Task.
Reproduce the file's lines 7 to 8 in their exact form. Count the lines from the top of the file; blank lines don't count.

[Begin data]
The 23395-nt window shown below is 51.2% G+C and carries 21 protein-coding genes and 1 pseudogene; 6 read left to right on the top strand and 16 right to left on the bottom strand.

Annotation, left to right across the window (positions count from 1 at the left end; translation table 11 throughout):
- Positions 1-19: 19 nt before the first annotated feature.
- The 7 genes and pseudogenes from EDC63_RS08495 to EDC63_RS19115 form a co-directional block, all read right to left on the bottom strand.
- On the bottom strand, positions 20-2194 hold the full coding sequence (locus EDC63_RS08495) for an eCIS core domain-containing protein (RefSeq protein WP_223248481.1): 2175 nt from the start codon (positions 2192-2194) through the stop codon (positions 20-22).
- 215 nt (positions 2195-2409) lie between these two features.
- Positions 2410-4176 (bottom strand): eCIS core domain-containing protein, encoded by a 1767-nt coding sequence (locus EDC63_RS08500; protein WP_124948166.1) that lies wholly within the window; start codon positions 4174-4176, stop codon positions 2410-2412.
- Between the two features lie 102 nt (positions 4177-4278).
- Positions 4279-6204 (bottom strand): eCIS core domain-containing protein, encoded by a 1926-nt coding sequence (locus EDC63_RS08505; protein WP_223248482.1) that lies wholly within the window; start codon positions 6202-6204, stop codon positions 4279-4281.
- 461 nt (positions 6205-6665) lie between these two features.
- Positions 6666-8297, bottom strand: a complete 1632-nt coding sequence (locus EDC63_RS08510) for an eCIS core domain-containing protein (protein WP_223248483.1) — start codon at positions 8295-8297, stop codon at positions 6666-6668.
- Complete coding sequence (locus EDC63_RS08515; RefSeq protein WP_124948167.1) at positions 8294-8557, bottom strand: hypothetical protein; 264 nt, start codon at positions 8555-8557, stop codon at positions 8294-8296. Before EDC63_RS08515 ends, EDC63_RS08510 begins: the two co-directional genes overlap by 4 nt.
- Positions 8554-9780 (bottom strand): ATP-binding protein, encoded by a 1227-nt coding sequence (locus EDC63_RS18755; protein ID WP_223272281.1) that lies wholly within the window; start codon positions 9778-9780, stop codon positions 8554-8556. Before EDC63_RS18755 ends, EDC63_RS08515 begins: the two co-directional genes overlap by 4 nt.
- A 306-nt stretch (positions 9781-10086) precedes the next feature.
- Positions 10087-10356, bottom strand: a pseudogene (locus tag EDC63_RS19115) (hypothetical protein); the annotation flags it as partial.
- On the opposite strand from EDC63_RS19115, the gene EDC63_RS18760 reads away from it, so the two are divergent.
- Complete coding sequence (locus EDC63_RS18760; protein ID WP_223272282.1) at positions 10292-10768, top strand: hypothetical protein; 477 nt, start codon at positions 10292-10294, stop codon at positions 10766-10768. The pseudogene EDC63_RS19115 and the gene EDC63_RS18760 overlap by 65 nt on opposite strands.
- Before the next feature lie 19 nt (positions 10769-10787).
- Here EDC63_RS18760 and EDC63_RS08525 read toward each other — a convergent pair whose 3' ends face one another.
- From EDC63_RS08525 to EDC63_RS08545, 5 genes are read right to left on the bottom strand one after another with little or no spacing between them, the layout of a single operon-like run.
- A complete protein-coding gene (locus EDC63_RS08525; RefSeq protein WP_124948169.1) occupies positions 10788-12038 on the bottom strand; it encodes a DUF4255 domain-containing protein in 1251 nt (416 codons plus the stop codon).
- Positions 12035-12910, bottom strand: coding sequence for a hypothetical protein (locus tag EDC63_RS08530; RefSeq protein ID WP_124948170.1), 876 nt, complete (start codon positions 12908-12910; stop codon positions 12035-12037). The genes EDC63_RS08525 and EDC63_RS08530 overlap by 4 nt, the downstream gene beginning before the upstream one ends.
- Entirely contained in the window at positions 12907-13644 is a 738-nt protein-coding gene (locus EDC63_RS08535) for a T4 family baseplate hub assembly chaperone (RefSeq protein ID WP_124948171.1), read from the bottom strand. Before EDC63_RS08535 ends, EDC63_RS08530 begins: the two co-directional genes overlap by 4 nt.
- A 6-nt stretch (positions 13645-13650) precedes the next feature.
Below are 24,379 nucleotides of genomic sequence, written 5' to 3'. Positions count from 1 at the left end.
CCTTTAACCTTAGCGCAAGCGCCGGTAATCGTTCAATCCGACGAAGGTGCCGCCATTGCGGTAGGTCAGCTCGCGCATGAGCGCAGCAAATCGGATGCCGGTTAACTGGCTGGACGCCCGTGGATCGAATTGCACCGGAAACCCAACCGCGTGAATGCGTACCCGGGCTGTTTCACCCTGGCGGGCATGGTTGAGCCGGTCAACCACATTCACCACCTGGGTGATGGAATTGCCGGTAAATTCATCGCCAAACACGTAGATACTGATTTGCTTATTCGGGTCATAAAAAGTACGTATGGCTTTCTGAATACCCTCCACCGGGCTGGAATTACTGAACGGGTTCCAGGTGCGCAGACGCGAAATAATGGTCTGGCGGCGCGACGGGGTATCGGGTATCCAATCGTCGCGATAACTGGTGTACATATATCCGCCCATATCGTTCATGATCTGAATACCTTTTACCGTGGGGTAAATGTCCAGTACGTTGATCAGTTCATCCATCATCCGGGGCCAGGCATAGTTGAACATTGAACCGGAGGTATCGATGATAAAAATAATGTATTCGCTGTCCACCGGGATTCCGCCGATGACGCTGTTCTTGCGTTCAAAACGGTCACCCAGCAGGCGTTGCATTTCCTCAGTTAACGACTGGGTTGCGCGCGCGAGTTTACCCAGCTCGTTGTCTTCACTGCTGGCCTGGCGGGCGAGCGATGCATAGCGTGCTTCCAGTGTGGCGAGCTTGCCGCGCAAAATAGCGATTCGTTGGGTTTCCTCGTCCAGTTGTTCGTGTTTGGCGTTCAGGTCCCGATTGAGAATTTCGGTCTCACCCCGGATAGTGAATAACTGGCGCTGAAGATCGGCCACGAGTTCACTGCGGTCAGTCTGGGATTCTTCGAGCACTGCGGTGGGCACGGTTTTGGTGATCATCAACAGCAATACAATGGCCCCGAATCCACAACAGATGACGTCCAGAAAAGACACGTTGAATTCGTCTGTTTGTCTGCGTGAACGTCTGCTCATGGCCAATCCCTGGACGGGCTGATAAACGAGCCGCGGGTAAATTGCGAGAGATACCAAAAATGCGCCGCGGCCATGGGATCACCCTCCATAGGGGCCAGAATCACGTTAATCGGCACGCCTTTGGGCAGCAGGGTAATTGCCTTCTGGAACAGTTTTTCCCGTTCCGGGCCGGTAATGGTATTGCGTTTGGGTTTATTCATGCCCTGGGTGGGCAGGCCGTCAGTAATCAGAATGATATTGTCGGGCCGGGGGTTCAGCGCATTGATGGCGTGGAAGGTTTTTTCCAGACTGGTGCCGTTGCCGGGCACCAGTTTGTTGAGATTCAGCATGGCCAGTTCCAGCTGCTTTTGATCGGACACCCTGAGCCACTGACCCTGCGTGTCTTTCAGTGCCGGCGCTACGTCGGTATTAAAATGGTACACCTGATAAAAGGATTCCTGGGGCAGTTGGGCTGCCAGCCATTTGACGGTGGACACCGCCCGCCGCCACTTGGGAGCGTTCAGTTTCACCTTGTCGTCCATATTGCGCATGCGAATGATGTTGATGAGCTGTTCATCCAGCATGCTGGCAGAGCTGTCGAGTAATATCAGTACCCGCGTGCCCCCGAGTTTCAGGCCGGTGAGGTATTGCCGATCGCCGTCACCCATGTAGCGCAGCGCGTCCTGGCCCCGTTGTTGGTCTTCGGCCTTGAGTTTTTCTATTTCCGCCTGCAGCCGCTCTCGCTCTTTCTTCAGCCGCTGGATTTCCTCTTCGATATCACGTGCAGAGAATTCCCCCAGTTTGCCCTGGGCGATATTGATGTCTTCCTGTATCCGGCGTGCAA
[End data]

- Positions 2410-4176 (bottom strand): eCIS core domain-containing protein, encoded by a 1767-nt coding sequence (locus EDC63_RS08500; protein WP_124948166.1) that lies wholly within the window; start codon positions 4174-4176, stop codon positions 2410-2412.
- Between the two features lie 102 nt (positions 4177-4278).